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Discuss the impact of the inspector's final speech & exit and explore why it is made more dramatic given the social and historical context of the play. Why do you think the inspector has called?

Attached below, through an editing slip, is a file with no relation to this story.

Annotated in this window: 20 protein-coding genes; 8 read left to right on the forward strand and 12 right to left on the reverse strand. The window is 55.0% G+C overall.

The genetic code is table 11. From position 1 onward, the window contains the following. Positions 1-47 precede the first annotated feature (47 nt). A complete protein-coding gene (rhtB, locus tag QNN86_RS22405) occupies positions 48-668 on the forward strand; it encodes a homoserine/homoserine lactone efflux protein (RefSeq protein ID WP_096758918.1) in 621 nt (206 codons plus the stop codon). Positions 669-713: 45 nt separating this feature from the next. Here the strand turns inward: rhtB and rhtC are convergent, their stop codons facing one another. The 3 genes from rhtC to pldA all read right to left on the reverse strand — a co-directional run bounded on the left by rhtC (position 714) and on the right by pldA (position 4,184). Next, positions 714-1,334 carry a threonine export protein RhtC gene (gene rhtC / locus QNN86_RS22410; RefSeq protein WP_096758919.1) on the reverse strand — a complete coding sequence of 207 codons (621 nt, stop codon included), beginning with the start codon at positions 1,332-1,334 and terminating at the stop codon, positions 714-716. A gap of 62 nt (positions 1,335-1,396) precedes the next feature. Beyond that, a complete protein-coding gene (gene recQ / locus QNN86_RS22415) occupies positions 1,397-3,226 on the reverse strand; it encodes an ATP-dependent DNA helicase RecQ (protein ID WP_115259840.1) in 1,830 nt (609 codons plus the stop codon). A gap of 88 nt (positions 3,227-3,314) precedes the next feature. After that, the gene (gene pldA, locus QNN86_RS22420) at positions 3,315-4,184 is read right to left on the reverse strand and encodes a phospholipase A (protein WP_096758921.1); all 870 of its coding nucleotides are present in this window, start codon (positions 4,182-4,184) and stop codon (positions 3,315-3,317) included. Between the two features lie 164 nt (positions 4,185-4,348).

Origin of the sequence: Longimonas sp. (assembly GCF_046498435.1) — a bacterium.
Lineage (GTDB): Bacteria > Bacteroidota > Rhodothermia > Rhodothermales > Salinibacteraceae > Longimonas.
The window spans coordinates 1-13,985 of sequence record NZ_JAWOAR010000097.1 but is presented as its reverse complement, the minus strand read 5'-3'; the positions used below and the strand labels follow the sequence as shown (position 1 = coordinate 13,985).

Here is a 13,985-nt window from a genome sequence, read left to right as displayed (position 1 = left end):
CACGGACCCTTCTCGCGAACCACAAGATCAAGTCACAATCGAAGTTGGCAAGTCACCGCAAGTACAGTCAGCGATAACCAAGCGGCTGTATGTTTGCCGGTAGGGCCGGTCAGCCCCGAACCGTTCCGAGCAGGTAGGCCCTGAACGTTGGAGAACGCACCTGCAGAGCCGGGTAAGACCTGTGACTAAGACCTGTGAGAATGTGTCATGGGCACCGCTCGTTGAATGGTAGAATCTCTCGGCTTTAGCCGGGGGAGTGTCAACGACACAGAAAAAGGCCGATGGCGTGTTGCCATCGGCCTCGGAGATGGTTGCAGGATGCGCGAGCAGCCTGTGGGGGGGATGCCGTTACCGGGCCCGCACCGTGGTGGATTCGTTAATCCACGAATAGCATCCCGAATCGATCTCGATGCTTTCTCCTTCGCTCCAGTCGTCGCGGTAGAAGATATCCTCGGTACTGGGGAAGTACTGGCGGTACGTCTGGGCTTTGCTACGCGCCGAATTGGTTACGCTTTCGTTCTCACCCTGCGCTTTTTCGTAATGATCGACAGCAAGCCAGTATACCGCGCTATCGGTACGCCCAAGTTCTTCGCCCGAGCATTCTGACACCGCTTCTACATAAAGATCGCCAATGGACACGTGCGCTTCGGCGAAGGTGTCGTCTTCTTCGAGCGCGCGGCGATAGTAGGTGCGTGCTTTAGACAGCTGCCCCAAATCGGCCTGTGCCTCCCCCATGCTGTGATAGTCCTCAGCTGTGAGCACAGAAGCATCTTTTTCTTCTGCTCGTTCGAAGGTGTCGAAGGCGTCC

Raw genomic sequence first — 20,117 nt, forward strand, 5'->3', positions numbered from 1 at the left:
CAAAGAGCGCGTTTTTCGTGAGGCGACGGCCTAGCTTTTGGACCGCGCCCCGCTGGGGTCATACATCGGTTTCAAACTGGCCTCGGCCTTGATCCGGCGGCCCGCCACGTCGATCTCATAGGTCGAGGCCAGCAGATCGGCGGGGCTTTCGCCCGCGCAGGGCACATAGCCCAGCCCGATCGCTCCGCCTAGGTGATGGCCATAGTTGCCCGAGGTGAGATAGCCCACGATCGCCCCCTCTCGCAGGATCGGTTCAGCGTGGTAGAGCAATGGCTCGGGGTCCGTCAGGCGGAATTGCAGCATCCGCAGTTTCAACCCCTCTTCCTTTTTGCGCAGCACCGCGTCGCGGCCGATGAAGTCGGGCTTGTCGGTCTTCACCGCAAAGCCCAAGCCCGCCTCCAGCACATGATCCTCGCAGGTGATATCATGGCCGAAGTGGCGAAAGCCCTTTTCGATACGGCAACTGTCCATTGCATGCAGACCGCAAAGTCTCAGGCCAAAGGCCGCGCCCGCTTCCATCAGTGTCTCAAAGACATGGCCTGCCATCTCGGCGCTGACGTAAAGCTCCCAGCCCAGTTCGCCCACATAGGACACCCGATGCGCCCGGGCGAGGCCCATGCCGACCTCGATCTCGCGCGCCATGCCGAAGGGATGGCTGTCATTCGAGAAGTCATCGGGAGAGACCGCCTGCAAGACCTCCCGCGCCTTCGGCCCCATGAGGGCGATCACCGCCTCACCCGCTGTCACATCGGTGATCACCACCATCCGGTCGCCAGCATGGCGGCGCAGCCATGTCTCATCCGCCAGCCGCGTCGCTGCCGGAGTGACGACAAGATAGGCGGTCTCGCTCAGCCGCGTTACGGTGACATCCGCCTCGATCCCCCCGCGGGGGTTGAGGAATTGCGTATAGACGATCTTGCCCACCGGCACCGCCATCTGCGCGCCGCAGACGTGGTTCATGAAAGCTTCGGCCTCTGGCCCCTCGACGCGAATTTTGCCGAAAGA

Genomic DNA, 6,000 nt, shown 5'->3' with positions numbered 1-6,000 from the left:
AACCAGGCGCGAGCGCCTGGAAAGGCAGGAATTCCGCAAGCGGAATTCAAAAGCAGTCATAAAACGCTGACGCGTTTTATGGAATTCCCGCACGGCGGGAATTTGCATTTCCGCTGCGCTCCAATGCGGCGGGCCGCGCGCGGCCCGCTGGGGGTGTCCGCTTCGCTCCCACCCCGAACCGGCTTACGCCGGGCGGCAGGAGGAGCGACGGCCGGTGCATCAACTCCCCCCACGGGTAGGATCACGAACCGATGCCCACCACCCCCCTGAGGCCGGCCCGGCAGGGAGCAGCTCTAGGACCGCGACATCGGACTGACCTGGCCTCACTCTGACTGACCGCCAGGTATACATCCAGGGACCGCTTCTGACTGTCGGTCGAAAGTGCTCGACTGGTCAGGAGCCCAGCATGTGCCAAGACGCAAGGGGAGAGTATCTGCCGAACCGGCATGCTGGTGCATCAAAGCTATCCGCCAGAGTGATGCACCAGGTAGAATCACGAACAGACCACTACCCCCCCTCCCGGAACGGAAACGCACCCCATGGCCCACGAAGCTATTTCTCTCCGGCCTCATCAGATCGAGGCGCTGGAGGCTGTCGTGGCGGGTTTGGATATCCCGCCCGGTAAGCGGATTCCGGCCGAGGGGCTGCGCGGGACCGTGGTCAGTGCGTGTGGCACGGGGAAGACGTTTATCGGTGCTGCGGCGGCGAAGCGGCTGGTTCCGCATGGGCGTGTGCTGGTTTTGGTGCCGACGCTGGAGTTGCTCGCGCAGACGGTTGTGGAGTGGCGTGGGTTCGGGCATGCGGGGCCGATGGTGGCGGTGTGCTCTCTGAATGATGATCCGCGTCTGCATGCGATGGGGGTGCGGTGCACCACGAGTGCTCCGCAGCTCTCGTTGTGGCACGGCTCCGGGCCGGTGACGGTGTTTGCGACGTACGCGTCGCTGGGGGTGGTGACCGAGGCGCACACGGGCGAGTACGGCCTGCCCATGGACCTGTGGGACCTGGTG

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Discuss the impact of the inspector's final speech & exit and explore why it is made more dramatic given the social and historical context of the play. Why do you think the inspector has called? 'An Inspector calls' is a play set in 1912. J.B. Priestley wrote it in 1945. Nineteen-Forty-Five was the year that brought with it the end of Second World War. Six long years in which 55 million lives were lost including 6 million Jews. This was a hard time of austerity, in which everybody would just have to do without, and all food was rationed. During the Second World War the first ever atomic bomb was dropped by the Americans, onto Hiroshima and Nagasaki. Each bomb killed 70,000 civilians instantly; many more were to later die of radiation poisoning. This was a devastating time for all, if one thing positive came from the war it was the Welfare State being proposed. The Welfare State was social security from cradle to grave, a comforting thought. However, the end of the war marked a change. By this time many people were so downtrodden and terrified that there optimism probably carried them a bit too far, with many predicting a peaceful and loving world. A belief also shared later by the Hippies in the 1960's. Apart from this joint optimism, the social classes were divided. There was the lower/working class, which contained the social group, considered to occupy the lowest position in a hierarchical society, typically composed of manual workers and their families. Then there were the middle classes, which were the section of society between the poor and the wealthy, including business and professional people and skilled workers. This class had both an upper and lower part to it, the upper middle class contained mostly, wealthy executives, usually factory owners and the lower middle class contained the sort of people who were teachers and still living comfortably. ...read more.